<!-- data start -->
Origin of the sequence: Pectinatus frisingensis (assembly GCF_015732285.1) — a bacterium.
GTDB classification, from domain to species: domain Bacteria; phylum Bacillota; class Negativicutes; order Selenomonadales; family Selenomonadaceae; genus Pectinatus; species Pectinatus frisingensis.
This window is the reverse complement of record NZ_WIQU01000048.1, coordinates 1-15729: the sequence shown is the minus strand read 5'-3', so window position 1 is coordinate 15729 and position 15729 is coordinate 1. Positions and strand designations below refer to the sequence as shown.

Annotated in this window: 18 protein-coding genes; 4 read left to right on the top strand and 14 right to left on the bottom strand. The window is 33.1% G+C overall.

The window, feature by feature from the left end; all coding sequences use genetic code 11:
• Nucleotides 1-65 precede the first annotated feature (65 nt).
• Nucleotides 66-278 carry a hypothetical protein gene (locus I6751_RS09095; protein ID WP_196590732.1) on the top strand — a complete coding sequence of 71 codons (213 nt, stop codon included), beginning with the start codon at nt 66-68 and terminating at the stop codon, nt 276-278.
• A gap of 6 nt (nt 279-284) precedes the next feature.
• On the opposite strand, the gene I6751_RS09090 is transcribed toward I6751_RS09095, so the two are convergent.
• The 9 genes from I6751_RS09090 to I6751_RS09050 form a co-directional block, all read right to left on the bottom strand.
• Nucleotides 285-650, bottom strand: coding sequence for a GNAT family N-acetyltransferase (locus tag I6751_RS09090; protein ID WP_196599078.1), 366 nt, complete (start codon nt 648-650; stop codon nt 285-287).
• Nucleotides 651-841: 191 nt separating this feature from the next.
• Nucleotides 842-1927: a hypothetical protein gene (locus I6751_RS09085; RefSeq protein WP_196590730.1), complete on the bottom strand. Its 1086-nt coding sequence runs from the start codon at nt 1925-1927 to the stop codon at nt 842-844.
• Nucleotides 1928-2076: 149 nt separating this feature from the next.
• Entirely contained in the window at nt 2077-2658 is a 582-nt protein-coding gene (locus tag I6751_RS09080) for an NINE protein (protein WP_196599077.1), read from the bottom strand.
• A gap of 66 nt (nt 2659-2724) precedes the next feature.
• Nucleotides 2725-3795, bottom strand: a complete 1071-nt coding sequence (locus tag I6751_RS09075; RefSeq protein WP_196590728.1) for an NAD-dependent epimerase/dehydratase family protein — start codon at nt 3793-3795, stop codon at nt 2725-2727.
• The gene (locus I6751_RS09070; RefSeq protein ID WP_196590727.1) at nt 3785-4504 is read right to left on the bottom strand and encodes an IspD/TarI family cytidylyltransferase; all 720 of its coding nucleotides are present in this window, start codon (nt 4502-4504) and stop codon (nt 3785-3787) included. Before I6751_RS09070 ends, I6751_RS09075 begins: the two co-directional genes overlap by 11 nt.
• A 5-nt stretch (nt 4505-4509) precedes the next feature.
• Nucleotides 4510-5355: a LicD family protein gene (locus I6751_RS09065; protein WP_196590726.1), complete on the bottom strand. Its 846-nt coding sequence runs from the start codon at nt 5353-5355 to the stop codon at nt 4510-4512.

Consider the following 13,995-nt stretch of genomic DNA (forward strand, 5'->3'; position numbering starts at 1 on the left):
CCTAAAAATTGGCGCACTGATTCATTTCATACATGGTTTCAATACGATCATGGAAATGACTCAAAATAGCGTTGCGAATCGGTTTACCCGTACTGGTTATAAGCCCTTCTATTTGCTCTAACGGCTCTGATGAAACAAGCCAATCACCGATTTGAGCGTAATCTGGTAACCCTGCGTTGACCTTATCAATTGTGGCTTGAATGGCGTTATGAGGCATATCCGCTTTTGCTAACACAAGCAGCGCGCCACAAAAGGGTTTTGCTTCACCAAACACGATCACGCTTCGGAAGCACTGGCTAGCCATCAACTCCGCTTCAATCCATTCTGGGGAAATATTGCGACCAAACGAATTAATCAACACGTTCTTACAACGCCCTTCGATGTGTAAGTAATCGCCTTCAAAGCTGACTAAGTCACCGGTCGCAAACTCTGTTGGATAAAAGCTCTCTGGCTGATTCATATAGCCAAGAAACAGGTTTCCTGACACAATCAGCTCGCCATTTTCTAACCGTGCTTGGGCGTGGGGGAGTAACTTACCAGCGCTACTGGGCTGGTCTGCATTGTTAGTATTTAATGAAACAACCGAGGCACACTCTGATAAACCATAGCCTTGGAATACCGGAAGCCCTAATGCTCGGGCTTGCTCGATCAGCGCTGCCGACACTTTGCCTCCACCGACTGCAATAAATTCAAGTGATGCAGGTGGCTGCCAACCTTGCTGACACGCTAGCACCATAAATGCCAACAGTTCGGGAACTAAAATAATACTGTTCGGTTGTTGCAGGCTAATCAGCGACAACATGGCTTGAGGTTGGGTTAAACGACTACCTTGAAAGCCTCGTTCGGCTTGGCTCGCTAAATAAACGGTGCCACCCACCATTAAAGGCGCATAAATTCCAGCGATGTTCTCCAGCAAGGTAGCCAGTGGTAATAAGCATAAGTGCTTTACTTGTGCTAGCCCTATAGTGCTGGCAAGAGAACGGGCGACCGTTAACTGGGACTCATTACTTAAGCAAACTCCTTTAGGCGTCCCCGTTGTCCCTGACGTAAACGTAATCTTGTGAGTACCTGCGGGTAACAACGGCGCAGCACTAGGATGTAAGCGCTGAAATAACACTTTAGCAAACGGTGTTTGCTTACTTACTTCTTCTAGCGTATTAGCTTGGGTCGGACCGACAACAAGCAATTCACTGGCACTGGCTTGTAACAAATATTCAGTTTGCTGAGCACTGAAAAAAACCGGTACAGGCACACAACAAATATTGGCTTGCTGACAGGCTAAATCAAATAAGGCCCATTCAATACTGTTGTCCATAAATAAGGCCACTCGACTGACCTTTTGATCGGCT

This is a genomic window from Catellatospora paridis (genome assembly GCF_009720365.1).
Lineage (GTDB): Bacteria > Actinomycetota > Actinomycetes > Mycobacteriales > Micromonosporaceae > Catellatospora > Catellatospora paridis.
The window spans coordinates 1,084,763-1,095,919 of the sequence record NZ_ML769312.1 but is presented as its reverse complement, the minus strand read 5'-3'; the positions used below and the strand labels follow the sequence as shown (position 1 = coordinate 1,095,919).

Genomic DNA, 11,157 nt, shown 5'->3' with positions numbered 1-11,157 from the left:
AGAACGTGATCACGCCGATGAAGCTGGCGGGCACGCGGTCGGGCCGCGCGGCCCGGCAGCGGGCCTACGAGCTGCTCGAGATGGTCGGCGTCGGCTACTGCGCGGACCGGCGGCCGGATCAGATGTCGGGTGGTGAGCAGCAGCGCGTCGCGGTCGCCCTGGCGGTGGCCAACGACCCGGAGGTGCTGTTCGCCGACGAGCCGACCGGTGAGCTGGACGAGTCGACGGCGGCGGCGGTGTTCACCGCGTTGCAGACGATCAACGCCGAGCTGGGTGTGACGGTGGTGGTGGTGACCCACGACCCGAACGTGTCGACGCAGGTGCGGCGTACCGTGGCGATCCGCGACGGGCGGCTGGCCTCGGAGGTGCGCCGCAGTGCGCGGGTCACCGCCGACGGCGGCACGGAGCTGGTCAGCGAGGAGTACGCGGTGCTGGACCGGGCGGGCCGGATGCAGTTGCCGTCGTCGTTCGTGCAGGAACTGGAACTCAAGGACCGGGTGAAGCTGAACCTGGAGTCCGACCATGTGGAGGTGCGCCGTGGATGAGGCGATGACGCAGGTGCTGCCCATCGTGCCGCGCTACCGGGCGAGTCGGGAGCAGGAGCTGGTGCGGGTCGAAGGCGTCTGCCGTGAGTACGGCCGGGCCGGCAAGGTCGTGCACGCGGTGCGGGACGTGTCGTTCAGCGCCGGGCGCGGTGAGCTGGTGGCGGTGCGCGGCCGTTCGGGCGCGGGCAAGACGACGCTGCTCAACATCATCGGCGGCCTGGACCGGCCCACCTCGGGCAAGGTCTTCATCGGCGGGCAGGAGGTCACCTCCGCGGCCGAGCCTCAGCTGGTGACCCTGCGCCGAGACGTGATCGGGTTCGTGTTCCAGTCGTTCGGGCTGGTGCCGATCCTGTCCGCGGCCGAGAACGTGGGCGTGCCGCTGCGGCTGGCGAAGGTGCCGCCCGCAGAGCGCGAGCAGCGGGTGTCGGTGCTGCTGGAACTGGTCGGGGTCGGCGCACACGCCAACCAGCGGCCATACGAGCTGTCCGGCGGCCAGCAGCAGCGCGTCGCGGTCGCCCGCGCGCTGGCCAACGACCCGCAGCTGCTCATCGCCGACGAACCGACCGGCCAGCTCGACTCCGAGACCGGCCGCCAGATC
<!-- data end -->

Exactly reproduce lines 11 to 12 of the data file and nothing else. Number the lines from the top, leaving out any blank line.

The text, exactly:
• Nucleotides 285-650, bottom strand: coding sequence for a GNAT family N-acetyltransferase (locus tag I6751_RS09090; protein ID WP_196599078.1), 366 nt, complete (start codon nt 648-650; stop codon nt 285-287).
• Nucleotides 651-841: 191 nt separating this feature from the next.